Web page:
Students are also questioning the return on investment of MBA program due to perceptions of a bleaker economy and higher cost of education. This is already prompting them to consider alternative destinations or cheaper formats or shorter duration of programs.

The shape of things to come for many B-schools will be more competition and less differentiation--a challenge not easy to overcome.

Dr. Rahul Choudaha
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May 16, 2012

Is Master's the New Bachelor's Degree?

I am now blogging for Huffington Post on higher education related stories and trends. Here is my first post Who Goes for Which Master's Degree?

May is the month of commencements. This year, more than 1.6 million students will graduate with a bachelor's degree. While it is a matter of celebration for the students to achieve a major milestone in their life, it is also a harsh reality that now they have to face either a tight job market or an expensive graduate school.

Research by David J. English shows that "individuals most likely to aspire to, apply for, and enroll in graduate school were dependent students who obtained high undergraduate grade point averages, majored in the humanities, social or behavioral sciences, mathematics, or life and physical sciences, and attended a master's or doctoral institution."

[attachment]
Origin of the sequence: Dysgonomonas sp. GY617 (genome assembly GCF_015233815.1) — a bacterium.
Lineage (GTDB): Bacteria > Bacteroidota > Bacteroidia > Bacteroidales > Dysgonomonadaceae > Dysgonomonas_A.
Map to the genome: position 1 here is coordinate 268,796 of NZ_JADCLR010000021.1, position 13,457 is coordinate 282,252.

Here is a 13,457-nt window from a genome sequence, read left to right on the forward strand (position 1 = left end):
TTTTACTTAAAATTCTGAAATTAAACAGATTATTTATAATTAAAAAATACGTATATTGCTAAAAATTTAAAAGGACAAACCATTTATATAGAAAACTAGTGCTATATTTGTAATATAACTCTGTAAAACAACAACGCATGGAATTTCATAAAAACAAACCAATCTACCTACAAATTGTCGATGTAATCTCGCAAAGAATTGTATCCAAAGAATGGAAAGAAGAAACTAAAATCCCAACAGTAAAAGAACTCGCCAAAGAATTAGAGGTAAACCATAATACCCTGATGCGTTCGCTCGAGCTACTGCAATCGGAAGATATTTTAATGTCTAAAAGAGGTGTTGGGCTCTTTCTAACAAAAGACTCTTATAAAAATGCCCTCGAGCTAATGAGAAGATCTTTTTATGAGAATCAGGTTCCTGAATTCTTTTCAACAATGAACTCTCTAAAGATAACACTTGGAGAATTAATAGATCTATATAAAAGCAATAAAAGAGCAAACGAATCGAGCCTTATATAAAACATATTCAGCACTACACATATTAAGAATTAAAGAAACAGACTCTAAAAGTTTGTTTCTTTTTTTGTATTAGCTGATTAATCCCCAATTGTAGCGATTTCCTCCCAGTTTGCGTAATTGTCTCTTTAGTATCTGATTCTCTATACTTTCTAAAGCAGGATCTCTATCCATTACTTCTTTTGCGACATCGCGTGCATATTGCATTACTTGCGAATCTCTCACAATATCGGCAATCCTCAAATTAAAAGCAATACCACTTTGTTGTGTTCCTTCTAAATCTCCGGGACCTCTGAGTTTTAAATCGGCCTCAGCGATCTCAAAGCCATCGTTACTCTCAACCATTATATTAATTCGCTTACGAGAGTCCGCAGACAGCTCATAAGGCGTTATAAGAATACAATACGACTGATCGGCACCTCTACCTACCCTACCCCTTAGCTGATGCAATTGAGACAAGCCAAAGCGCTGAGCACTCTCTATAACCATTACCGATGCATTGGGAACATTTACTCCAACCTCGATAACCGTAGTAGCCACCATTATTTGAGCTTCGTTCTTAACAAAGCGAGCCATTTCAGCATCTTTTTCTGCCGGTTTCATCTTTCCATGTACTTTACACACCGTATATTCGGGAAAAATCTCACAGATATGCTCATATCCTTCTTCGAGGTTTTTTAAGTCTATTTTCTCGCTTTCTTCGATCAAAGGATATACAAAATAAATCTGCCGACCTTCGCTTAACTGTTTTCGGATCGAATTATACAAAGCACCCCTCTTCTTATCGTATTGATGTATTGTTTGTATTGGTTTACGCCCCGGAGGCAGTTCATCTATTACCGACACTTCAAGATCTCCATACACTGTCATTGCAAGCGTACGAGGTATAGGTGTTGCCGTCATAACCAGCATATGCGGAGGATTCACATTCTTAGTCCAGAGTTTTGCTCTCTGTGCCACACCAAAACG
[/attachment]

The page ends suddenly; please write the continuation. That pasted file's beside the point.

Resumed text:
Top three broad fields for first time enrollment in master's degree are Education, Business and Health Science, according to CGS/GRE Survey. Nearly 45% of all master's students enroll in one of these three degrees. 

Deciding to go for a master's degree is costly, complex and confusing process. Having a deeper understanding of the fit and future career opportunities may help you make an informed choice. With more than 650,000 students graduating with a master's degree this year, perhaps "the master's is the new bachelor's"

Here is the full article.

Dr. Rahul Choudaha
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May 06, 2012

The future of for-profit education in the US

What is the future of for-profit post-secondary education in the US? Here are some trends:

Inspiring growth